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review 2020-09-13 21:46
Eine tolle Biografie!
Astrid Lindgren. Ihr Leben - Jens Andersen,Ulrich Sonnenberg

Astrid Lindgren – was soll man sagen?! Eine großartige Autorin, die vielen Kindern und Erwachsenen prägende Momente und große Freude mit all ihren beliebten Büchern und Geschichten bereitet hat. Aber dahinter steckte zudem auch eine wirklich toughe, kluge und kämpferische Frau, die nicht nur zu Kriegszeiten Schicksalsschläge und arge Momente zu bewältigen hatte. Ich bin auf diese Biografie „Astrid Lindgren – Ihr Leben“ aus dem Pantheon Verlag, verfasst von Jens Andersen, eher zufällig durch das zuvor von mir gekaufte Hörbuch der Tagebücher von Astrid Lindgren („Die Menschheit hat den Verstand verloren: Tagebücher 1939 -1945“, HörbucHHamburg HHV GmbH, eingelesen von Eva Mattes) gestoßen. Und ich muss sagen, Astrid Lindgren fasziniert. Die vorliegende Biografie offenbart viele unbekannte Szenen aus dem Leben der Autorin und hat mich wieder einmal in einen unerwarteten Lese-Bann gezogen. Der Autor Andersen schafft es, ein breites Bild der Frau und Autorin zu zeichnen und offenbart die unbekanntere Seite von Astrid Lindgren. Auch die Kehrseite des Ruhms, mit dem sich Astrid Lindgren mehr und mehr konfrontiert sah, wird hier auf ganz besondere Weise beleuchtet. Ebenso wie das immerzu beständige Bemühen um einen persönlichen Kontakt zu ihrer Leserschaft. Interessant und manches Mal auch sehr verblüffend. Der Schreibstil des Biografen ist sehr eingängig und die Erzählungen sind leicht und schnell zu lesen. Hier und da gab es kleinere inhaltliche Wiederholungen, weil sich die Passagen nicht chronologisch aufbauen. Ich habe dieses Buch sehr, sehr gerne gelesen und kann es einfach nur weiterempfehlen. Deshalb ganz klar 5 Sterne!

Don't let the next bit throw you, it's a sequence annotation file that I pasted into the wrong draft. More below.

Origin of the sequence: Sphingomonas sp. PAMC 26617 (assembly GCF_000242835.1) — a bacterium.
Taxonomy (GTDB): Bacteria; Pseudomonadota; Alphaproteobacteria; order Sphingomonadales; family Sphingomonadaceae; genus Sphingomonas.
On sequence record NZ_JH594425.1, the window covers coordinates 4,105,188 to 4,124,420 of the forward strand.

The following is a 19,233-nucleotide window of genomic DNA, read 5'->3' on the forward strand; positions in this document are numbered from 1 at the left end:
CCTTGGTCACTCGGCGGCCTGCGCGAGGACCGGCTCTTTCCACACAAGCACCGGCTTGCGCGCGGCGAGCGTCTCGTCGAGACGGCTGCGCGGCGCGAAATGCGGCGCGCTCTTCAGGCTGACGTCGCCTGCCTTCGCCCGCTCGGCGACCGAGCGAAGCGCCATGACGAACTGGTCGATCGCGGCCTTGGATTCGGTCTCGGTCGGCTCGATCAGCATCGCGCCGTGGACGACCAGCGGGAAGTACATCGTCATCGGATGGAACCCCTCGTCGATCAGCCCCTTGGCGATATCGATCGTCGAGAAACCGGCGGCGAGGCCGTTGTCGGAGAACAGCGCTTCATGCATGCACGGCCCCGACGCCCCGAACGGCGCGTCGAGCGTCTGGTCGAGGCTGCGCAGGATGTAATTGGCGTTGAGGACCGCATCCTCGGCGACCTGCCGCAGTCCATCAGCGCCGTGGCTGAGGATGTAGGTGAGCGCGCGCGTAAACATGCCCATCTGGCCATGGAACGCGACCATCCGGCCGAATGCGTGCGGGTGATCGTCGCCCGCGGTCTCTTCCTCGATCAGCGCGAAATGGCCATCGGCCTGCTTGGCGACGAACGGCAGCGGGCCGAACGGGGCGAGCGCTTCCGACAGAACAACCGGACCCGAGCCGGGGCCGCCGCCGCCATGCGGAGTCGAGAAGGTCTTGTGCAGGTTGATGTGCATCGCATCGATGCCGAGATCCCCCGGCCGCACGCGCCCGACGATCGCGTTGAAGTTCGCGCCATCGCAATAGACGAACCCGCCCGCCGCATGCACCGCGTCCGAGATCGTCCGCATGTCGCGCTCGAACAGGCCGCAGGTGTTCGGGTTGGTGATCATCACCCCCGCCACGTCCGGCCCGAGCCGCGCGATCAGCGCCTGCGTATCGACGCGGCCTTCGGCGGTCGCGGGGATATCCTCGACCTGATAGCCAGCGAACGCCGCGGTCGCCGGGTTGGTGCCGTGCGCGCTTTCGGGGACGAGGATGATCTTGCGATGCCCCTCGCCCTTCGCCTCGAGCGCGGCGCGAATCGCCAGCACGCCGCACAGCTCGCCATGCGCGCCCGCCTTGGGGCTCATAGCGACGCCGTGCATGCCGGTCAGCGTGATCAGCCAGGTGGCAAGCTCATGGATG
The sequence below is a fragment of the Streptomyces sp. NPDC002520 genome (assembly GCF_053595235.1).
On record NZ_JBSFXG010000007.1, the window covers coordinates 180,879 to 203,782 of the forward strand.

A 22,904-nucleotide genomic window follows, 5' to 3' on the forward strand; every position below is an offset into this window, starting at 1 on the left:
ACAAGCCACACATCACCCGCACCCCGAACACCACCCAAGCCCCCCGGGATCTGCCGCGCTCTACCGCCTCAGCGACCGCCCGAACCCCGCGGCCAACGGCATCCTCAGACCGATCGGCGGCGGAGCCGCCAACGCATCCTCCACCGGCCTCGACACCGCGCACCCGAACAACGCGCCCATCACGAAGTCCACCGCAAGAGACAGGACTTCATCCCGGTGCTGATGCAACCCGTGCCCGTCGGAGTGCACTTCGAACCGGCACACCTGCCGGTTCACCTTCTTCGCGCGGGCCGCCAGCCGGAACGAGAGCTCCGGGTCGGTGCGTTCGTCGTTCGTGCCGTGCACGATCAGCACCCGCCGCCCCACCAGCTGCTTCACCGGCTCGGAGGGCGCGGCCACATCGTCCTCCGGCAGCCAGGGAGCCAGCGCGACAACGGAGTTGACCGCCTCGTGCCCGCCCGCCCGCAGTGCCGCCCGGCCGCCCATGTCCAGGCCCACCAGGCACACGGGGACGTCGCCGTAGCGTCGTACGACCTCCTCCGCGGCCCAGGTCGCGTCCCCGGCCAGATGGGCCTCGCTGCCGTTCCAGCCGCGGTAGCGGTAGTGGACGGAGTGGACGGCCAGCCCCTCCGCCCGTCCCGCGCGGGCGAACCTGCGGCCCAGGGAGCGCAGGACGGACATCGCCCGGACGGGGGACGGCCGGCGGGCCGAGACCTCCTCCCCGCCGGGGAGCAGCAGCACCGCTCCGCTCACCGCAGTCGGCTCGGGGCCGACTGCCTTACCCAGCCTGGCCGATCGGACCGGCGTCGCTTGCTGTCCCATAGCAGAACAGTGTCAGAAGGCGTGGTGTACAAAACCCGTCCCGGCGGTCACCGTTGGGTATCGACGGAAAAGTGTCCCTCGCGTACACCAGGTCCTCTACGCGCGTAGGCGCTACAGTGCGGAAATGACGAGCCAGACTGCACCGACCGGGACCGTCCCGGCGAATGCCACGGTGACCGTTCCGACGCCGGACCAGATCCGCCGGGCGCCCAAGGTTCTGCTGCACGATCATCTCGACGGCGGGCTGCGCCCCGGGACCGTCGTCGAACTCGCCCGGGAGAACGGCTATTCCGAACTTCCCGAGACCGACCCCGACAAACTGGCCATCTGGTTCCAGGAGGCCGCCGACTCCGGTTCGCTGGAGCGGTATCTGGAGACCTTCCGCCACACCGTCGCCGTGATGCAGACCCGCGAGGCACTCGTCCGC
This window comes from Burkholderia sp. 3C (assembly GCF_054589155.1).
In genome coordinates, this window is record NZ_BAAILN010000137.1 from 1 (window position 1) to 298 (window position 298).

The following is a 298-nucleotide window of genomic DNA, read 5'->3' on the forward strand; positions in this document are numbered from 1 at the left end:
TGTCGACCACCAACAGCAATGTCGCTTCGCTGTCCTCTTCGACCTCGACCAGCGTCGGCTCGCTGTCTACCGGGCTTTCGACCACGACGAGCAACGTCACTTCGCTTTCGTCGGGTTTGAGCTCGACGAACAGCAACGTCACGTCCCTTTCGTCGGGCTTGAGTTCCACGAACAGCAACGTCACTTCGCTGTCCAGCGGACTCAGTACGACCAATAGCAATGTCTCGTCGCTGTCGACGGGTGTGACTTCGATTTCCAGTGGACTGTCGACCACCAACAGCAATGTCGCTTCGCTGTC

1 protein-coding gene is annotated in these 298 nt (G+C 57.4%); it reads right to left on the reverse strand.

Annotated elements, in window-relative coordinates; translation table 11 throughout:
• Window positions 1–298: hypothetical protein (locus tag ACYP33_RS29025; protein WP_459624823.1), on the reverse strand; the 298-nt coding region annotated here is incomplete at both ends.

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review 2020-06-20 14:11
A cliff-hanger ending that will take your breath away
The Fallen Angel - Kenneth B Andersen

I received an ARC copy from the author but that has in no way influenced my review, which I freely chose to write.

I have been following The Great Devil War, since the first novel, The Devil’s Apprentice, and loved it. I must confess I easily lose patience with series, so that’s saying something. I’m pleased to report that I enjoyed this instalment too, and I can’t wait for the 6th and last part, although I’m sure I’ll miss the characters once it’s over. One warning to people who hate cliff-hangers, this book ends in one, and it felt a bit shorter than most of the others, as if we were catching up with the characters after a long break and getting ready for the big finale, rather than telling a full story. But it is a good read nonetheless.